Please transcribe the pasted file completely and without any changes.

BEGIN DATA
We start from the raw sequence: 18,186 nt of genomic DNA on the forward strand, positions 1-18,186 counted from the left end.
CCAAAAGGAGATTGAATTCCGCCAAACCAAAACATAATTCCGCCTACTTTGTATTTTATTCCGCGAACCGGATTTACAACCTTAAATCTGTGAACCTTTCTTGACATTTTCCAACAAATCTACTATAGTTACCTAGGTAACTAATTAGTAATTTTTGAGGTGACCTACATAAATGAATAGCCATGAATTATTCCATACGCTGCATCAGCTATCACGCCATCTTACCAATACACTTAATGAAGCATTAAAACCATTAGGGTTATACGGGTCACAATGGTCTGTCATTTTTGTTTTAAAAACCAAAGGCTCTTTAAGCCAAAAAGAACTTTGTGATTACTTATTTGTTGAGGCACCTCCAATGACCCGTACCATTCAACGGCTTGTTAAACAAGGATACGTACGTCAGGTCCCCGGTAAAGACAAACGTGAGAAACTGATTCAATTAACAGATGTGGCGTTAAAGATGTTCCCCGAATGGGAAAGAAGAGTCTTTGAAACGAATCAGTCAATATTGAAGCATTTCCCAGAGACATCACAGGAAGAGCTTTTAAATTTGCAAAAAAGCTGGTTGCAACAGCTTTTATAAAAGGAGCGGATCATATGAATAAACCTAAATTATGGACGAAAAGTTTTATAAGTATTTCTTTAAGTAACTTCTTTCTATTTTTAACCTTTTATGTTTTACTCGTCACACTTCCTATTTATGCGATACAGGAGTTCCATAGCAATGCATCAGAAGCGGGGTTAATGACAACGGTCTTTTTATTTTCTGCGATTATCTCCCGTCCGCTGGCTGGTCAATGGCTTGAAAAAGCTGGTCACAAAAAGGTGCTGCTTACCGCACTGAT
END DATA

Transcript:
We start from the raw sequence: 18,186 nt of genomic DNA on the forward strand, positions 1-18,186 counted from the left end.
CCAAAAGGAGATTGAATTCCGCCAAACCAAAACATAATTCCGCCTACTTTGTATTTTATTCCGCGAACCGGATTTACAACCTTAAATCTGTGAACCTTTCTTGACATTTTCCAACAAATCTACTATAGTTACCTAGGTAACTAATTAGTAATTTTTGAGGTGACCTACATAAATGAATAGCCATGAATTATTCCATACGCTGCATCAGCTATCACGCCATCTTACCAATACACTTAATGAAGCATTAAAACCATTAGGGTTATACGGGTCACAATGGTCTGTCATTTTTGTTTTAAAAACCAAAGGCTCTTTAAGCCAAAAAGAACTTTGTGATTACTTATTTGTTGAGGCACCTCCAATGACCCGTACCATTCAACGGCTTGTTAAACAAGGATACGTACGTCAGGTCCCCGGTAAAGACAAACGTGAGAAACTGATTCAATTAACAGATGTGGCGTTAAAGATGTTCCCCGAATGGGAAAGAAGAGTCTTTGAAACGAATCAGTCAATATTGAAGCATTTCCCAGAGACATCACAGGAAGAGCTTTTAAATTTGCAAAAAAGCTGGTTGCAACAGCTTTTATAAAAGGAGCGGATCATATGAATAAACCTAAATTATGGACGAAAAGTTTTATAAGTATTTCTTTAAGTAACTTCTTTCTATTTTTAACCTTTTATGTTTTACTCGTCACACTTCCTATTTATGCGATACAGGAGTTCCATAGCAATGCATCAGAAGCGGGGTTAATGACAACGGTCTTTTTATTTTCTGCGATTATCTCCCGTCCGCTGGCTGGTCAATGGCTTGAAAAAGCTGGTCACAAAAAGGTGCTGCTTACCGCACTGAT